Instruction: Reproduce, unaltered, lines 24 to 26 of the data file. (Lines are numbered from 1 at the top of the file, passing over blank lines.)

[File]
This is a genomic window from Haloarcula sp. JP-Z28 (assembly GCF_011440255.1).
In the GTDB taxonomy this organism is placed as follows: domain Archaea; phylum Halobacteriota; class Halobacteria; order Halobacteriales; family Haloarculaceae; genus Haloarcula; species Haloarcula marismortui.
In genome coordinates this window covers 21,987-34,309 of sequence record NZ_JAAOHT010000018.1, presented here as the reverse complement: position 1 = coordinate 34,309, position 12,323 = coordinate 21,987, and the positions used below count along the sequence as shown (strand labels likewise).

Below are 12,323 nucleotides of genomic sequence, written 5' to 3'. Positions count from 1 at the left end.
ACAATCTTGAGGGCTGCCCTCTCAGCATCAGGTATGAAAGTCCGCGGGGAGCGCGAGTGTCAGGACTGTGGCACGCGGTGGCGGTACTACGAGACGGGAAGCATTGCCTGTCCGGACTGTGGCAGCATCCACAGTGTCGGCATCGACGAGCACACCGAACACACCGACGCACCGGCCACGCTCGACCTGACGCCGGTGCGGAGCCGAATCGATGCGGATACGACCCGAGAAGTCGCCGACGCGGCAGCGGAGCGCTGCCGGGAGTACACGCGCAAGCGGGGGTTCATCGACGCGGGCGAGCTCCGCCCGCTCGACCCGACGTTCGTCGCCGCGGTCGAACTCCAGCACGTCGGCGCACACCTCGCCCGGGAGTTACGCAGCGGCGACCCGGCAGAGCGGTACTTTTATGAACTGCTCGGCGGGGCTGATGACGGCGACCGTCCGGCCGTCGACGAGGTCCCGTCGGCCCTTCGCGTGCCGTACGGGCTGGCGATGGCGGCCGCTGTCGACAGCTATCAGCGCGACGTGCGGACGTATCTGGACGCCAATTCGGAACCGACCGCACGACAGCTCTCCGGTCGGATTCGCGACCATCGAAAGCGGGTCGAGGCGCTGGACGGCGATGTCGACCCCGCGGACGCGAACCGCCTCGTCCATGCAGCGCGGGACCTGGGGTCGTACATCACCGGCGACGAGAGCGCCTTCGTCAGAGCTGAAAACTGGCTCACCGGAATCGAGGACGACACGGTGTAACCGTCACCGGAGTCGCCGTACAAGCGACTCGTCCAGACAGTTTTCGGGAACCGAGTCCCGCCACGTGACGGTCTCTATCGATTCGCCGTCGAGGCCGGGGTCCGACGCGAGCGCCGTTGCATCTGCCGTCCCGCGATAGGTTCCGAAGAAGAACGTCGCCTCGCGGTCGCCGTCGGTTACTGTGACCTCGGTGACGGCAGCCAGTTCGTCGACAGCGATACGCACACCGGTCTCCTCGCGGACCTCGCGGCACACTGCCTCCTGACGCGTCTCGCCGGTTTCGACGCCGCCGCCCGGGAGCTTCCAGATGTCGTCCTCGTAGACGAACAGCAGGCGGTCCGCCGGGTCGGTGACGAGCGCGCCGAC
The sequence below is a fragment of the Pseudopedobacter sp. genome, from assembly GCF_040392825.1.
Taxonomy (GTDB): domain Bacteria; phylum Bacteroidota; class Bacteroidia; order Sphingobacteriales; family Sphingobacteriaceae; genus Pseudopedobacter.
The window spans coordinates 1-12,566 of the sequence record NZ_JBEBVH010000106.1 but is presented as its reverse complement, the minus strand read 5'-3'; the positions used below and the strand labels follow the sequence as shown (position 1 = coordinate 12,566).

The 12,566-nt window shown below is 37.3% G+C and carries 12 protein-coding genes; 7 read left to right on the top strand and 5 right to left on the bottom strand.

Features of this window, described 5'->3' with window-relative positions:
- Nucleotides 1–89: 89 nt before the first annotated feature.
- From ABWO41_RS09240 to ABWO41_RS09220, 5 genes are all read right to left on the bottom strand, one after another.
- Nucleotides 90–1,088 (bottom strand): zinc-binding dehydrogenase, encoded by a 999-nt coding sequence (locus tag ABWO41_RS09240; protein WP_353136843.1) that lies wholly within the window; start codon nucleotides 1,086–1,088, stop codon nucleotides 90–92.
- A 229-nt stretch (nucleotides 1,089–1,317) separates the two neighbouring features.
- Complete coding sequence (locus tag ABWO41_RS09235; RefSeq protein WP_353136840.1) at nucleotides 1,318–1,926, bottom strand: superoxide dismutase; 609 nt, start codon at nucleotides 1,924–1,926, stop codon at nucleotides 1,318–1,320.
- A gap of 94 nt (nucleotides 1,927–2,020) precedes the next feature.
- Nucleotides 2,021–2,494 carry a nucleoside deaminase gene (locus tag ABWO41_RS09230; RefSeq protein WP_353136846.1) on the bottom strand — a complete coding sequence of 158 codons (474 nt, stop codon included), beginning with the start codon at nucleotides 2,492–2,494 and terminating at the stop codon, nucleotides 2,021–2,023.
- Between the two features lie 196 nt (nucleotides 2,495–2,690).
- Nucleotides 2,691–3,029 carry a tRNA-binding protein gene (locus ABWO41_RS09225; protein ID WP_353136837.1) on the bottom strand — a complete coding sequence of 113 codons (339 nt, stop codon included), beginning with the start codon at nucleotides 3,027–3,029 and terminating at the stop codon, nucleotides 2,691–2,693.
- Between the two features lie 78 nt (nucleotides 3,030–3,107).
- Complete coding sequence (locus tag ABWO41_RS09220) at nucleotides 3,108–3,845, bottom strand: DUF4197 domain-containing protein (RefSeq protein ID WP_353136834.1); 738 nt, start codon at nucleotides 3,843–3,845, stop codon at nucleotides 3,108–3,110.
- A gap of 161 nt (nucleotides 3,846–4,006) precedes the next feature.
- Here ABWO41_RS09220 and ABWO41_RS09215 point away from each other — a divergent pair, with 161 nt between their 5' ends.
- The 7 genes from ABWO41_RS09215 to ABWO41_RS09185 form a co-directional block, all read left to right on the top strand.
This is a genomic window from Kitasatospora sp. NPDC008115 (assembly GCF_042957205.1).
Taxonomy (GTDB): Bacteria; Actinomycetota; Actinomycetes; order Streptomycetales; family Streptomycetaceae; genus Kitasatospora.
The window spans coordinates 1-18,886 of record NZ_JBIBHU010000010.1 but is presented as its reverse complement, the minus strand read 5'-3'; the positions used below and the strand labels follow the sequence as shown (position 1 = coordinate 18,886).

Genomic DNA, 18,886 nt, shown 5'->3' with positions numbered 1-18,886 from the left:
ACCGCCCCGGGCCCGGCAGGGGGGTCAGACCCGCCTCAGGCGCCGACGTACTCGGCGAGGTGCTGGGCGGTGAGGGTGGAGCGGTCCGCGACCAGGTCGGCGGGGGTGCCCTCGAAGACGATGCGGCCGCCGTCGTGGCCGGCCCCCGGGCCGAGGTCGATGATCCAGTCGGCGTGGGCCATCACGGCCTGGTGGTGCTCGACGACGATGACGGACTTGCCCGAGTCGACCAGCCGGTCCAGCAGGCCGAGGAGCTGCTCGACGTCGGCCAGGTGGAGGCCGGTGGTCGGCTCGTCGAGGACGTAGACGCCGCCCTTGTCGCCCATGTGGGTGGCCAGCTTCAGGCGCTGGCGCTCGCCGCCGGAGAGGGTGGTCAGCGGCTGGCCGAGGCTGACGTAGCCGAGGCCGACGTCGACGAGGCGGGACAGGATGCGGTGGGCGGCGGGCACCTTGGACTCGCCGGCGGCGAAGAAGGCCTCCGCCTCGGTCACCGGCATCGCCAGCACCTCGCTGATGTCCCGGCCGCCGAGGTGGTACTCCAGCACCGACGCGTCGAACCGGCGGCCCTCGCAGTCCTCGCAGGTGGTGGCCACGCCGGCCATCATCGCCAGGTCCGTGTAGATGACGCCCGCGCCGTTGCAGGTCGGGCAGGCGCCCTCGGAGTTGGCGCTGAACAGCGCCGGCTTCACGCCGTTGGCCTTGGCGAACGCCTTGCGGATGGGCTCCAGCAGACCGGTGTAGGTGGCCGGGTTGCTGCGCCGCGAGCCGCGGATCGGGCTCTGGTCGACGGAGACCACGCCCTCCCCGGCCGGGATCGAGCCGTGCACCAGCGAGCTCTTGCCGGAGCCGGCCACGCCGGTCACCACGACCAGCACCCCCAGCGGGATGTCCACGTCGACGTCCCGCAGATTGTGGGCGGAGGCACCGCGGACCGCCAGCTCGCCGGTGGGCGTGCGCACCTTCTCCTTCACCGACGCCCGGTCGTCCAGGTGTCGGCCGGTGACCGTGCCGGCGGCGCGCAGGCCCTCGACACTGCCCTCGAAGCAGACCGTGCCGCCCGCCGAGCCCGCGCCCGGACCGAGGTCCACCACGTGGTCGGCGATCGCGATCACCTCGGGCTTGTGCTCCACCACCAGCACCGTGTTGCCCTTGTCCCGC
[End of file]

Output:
- The 7 genes from ABWO41_RS09215 to ABWO41_RS09185 form a co-directional block, all read left to right on the top strand.
This is a genomic window from Kitasatospora sp. NPDC008115 (assembly GCF_042957205.1).
Taxonomy (GTDB): Bacteria; Actinomycetota; Actinomycetes; order Streptomycetales; family Streptomycetaceae; genus Kitasatospora.